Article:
Young people who use cannabis may experience impaired cognition, poor sleep quality and impaired driving ability. Some young cannabis users become aggressive while under the influence instead of experiencing the mellowing effects more commonly associated with the drug. In addition, those who smoke cannabis are exposing themselves to tar and carbon monoxide at higher levels than those found in tobacco cigarettes. Long-term cannabis smoking can lead to respiratory issues similar to those experienced by long-term cigarette smokers.

Cannabis users may not be at risk of overdosing on the drug in the way those who use other “party drugs” are, but that doesn’t mean cannabis, whether vaped, inhaled or eaten, is a completely safe substance. It can be habit-forming, and some of the effects of marijuana are undesirable.

Marijuana Use Treatment Options

Until recently, marijuana was seen as a safe drug, with its most significant risk being a gateway drug. We now know that even if someone never proceeds to harder drugs, marijuana use has many downsides.

If you or someone you love is struggling with excessive marijuana usage, getting help is essential. Long-term marijuana use can potentially lead to adverse side effects in the brain. Most notably, marijuana use can cause permanent psychological disorders, including anxiety, paranoia, cognitive impairment and psychosis.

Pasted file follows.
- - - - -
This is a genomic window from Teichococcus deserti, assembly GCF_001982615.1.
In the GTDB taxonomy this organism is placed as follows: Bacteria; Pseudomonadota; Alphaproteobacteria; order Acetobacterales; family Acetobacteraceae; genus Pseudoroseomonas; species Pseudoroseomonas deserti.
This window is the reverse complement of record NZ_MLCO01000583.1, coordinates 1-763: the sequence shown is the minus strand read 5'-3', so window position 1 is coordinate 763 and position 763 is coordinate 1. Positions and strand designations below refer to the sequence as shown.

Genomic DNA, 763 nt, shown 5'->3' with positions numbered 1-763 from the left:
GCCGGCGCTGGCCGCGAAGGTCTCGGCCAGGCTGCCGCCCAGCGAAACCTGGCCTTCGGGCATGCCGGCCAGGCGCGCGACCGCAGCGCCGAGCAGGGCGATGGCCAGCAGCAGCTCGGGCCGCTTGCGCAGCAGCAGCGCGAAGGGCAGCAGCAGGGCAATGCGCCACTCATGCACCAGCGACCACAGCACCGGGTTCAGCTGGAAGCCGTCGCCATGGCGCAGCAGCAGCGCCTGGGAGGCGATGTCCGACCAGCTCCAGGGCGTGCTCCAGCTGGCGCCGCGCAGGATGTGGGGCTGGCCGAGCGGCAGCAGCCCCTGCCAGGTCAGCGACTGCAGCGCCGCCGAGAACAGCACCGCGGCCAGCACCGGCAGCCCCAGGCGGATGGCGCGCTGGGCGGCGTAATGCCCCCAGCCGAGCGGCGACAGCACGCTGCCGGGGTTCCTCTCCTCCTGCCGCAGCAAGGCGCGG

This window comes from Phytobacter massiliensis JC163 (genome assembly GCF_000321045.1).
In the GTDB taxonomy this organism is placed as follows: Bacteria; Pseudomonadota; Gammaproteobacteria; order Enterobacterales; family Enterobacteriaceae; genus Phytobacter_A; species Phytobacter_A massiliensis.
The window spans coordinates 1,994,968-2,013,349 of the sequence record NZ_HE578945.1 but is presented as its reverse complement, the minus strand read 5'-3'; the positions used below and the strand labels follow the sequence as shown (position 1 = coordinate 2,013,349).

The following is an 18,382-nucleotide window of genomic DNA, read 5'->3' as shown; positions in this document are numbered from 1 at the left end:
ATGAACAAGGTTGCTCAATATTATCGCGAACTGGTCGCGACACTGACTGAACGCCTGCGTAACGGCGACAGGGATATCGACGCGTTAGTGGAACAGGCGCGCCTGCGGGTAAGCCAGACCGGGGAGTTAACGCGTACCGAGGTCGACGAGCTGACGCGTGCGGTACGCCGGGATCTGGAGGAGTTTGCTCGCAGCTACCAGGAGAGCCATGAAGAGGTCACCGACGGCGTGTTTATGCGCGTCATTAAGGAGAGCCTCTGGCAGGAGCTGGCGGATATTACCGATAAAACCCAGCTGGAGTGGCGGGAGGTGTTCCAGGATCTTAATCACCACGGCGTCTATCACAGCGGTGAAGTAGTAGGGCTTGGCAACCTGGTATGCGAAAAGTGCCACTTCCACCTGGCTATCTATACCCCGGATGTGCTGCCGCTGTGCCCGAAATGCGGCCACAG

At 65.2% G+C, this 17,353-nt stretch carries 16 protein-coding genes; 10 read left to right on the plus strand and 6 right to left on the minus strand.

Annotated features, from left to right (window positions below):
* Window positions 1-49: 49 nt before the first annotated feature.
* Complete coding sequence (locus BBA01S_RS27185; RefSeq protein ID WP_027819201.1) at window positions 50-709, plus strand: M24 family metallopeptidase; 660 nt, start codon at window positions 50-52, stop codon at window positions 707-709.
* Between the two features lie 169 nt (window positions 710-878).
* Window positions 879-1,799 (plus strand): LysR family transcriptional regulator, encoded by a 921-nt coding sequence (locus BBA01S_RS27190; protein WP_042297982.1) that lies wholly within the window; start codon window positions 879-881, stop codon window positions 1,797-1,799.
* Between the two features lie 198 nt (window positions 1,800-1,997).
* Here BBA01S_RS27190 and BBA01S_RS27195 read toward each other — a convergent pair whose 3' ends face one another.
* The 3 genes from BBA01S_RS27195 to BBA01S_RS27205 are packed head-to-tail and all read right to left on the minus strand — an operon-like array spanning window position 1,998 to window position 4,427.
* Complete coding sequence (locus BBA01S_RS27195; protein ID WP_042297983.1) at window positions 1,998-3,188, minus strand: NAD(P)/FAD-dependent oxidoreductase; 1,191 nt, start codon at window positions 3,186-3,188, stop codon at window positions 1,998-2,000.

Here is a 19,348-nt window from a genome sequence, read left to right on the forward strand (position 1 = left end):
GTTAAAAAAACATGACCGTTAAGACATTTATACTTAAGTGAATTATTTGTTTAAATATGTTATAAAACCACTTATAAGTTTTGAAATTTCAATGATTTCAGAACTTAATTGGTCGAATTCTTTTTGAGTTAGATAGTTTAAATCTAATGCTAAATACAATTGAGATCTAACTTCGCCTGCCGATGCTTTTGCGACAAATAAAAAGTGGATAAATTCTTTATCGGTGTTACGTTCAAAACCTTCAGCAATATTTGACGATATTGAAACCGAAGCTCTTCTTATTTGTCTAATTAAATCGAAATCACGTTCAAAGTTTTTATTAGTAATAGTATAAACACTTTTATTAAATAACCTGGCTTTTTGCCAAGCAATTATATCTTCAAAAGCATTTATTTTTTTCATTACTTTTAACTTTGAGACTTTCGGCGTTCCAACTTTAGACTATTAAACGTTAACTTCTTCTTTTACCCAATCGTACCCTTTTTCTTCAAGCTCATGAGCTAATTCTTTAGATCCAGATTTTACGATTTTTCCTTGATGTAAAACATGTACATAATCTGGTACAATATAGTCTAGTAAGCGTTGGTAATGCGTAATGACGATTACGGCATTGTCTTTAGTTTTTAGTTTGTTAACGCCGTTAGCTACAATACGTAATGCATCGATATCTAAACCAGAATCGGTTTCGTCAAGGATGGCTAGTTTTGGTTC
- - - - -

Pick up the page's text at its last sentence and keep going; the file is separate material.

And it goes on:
Luckily, the condition is highly treatable. Treatment options include support groups, medicine, one-on-one counseling and drug rehab programs. The sooner a person seeks professional help, the sooner they can take back control of their life.

Marijuana Treatment at Sunlight Recovery

Sunlight Recovery offers detox and residential substance abuse treatment programs. You don’t have to waste your time and money on detox myths that won’t achieve anything. If you’re ready to detox from marijuana the right way, contact us today to find out how we can help.